For a year, Mark Matasic provided around-the-clock care for his dad — his best friend — whose severe brain stem stroke left him completely paralyzed and only able to move his eyes.
It was, Mark said, his “labor of love” until his dad died in 2016.
“I cared for him in hospitals, rehabilitation facilities and at home,” Mark said.
Mark’s experience was also the impetus to become an advocate for improving stroke systems of care in Ohio and to honor his dad, who didn’t get lifesaving treatment at the hospital until almost 19 hours after his stroke.
Since connecting with the American Heart Association/American Stroke Association, Mark has testified before state legislators on the need for stroke transport protocols and a stroke registry. He also writes newspaper editorials and articles for AHA newsletters about his father’s stroke care and his family’s difficulties.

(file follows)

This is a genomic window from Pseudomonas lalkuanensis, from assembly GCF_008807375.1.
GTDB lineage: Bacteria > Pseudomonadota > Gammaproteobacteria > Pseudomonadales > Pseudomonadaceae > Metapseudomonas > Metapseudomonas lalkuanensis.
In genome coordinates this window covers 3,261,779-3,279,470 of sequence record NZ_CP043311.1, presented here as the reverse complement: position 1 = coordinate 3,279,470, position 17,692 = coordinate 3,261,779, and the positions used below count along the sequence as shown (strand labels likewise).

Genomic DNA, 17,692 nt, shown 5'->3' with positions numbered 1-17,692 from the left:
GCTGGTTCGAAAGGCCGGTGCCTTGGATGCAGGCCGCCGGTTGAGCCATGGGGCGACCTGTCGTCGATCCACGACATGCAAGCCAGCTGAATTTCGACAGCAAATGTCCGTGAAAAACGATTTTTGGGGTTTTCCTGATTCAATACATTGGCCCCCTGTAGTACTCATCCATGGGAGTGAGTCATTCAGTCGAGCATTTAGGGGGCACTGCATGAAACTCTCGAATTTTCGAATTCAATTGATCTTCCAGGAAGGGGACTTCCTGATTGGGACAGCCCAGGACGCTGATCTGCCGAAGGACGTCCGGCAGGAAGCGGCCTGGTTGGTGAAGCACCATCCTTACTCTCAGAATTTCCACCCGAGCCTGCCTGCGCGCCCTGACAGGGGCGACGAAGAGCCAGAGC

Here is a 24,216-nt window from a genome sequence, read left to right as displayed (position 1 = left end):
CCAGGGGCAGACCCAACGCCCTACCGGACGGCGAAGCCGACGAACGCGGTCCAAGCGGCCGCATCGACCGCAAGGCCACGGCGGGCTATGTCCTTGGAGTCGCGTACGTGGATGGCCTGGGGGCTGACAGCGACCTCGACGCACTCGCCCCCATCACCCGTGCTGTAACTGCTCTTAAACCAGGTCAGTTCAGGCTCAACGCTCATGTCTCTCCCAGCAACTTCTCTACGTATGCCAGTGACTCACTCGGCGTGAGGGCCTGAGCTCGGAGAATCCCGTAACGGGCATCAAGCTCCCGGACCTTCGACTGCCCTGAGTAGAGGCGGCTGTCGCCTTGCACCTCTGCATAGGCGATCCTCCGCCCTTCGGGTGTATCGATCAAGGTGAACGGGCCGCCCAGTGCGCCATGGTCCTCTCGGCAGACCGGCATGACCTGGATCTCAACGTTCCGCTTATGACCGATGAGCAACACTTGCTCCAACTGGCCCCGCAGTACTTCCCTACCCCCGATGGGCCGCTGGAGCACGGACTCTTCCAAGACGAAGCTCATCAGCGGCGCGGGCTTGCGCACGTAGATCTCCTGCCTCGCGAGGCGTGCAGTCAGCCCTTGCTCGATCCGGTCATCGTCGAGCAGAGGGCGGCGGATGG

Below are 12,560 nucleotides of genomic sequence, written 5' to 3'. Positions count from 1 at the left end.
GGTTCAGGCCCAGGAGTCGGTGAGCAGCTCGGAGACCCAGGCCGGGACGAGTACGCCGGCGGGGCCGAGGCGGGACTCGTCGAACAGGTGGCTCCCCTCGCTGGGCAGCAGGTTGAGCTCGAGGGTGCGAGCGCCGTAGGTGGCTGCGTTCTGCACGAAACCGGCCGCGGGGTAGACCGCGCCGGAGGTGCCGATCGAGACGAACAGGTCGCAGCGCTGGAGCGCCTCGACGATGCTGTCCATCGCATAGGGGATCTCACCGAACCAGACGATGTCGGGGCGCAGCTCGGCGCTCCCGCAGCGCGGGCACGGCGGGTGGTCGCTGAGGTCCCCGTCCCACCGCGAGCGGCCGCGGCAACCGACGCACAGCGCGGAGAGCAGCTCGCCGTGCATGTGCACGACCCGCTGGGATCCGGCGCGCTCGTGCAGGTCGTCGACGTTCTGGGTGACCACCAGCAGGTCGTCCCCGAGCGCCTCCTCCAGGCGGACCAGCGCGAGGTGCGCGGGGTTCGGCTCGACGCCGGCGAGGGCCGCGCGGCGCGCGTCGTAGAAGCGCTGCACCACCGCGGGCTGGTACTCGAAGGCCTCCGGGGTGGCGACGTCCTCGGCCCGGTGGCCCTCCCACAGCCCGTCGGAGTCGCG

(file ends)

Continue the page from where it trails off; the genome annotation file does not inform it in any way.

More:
While caring for his dad, Mark said he “emotionally broke down” at times. But family and others supported him and helped him get through it.
“If it’s possible, I recommend finding someone that can step in for you from time to time and provide care while you take a break,” he said. “You need some time away to avoid burnout.”
Mark also suggests caregivers join a support group and learn everything they can from nurses and therapists.
“Ask questions and be a strong advocate for your loved one,” he said. “Make sure they are getting the best care possible at all times. Do your research and find out what your options are. Do not be afraid to speak up!”